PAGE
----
Bottom’s on top: It’s official! The classy poster of a woman scratching her derriere in flattering tennis whites has been posted as one of the all-time best-selling posters, according to a recent article in the Guardian. Model and poster will soon be reunited after 35 years for an upcoming event celebrating tennis art, writes Patrick Kingsley. Pictured above, Fiona Walker, now 52, tells all in a piece from the Telegraph. (ed. note: Meanwhile, how cute is Patrick??TSF is always looking for more freelancers… )

To read this story in its entirety, see here.

Harrison Beats Raonic in Battle of Rising Stars

It was a match pitting two wild cards again one another: one from the United States and the other from Canada.

Up-and-comer Ryan Harrison took on Australian Open sensation Milos Raonic in the third round of Indian Wells. The two have generated a lot of attention on the ATP tour these past few months, lauded for their big games, their young ages and fierce competitive streaks. It’s great to see it transferred to a stage as large as Indian Wells, widely considered the fifth major.

With the match that ensued, let’s hope the upward progress continues.

Closely fought throughout, Harrison ended up on top with a 7-6 (1), 4-6, 6-4 victory. As Harrison, 18, and Raonic, 20, took to the court and preceded to give it their all, it’s safe to say one thing: the next generation of tennis sensations have arrived.

Sure, they still have Rafael Nadal, Roger Federer, Novak Djokovic, Andy Roddick and Andy Murray to contend with on tour. At the same time, they’re young and fresh — and hungry. That counts for a lot, and it’ll be interesting to see in what ways their confidence increases to the point where they can really take it to the biggest guns.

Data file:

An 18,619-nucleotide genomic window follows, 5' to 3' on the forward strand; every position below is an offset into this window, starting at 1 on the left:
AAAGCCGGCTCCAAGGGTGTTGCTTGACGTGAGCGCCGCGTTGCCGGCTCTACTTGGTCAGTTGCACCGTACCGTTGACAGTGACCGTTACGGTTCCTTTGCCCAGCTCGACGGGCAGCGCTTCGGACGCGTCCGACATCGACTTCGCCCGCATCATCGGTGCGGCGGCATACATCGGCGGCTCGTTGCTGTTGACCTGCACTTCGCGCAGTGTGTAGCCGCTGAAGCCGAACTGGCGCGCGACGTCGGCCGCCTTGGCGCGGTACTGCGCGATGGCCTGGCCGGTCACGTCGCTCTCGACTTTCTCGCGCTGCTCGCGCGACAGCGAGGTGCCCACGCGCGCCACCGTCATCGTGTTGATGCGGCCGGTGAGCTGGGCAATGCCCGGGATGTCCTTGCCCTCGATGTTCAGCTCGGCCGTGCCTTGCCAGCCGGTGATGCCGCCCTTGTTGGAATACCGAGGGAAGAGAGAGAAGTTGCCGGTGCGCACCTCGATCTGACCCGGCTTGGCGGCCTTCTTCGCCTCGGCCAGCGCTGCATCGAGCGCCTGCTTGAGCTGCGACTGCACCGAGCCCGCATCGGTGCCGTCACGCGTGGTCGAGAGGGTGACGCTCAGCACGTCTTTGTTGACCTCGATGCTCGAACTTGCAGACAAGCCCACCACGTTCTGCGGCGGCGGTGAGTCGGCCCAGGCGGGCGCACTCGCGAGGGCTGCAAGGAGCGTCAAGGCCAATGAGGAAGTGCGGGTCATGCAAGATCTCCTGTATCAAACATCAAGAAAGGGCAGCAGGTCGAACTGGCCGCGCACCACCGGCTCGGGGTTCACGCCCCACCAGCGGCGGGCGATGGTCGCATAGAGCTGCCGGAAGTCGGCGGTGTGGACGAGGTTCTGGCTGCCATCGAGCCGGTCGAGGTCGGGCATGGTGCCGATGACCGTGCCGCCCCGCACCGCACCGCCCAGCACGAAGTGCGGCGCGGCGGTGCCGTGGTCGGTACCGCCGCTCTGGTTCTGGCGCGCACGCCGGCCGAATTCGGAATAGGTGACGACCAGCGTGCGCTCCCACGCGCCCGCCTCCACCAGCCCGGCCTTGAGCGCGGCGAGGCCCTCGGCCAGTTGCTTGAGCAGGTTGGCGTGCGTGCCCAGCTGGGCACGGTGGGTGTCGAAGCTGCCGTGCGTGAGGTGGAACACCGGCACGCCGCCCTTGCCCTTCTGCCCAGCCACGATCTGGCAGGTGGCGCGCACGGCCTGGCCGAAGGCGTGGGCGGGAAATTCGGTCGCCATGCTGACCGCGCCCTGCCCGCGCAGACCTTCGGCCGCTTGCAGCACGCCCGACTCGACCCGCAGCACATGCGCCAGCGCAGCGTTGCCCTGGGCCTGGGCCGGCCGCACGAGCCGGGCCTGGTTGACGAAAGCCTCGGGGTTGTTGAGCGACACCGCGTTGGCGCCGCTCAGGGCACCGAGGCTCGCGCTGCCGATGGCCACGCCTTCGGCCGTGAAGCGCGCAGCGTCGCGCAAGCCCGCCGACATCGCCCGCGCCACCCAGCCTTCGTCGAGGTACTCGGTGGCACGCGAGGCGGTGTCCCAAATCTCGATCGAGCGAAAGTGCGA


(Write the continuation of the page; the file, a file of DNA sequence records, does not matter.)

And, who knows? Maybe a rivalry has been born between Harrison and Raonic. It’d definitely make sense. They’re close enough in age and talent. It’ll be interesting to see in what ways future matches between the North Americans pan out.

Is this the next Nadal – Federer? Let’s hope.

Juan Martin Del Potro’s Return to the Top

He’s back.

Although a wrist injury sidelined Juan Martin del Potro for 2010 soon after his victory over Roger Federer in the US Open finals, the Argentine is out no longer.

In fact, it’s quite the opposite. Del Potro has returned to winning form by collecting the Delray Beach title against Serbia’s Janko Tipsarevic. He won in straight sets, 6-4, 6-4.

And, now, the ATP tour has a real threat on its hands. Del Potro closed out the first set with the champion’s mentality that won him the major title and seven other tour-level events. Tipsarevic claimed the lead — up 4-1 — before del Potro raised his level, clawing his way to victory. That’s huge for del Potro’s confidence.

With Federer on something of a decline with his recent losses to Novak Djokovic, Rafael Nadal’s knee injury and Andy Murray’s hurt wrist (and sore mental game), there’s more than enough room for del Potro to reclaim his rightful place in the top ten.

If he can keep healthy, there’s no stopping him.

Watch below to relive the moment of del Potro’s upset of Federer at the US Open.

Australian Open 2011 Predictions: ATP Tour, Week Two

With the final eight men and women set, it’s time to revise predictions for the 2011 Australian Open tournament’s future path on both the ATP and WTA tours. Here’s a look at the last men standing.

Previously predicting that we’d see Rafael Nadal facing David Ferrer; Robin Soderling against Andy Murray; Nikolai Davydenko against Novak Djokovic; and Roger Federer versus Andy Roddick, I wasn’t too off the mark with five-of-eight advancing. A claim to perfect picking, however, was dismantled early in the tournament with Davydenko’s first round loss to Florian Mayer. Soderling succumbed in the fourth round to Alexandr Dolgopolov, while Roddick got served a straight sets loss by Stanislas Wawrinka.

For the next three rounds, my picks are as follows:

Nadal versus Ferrer: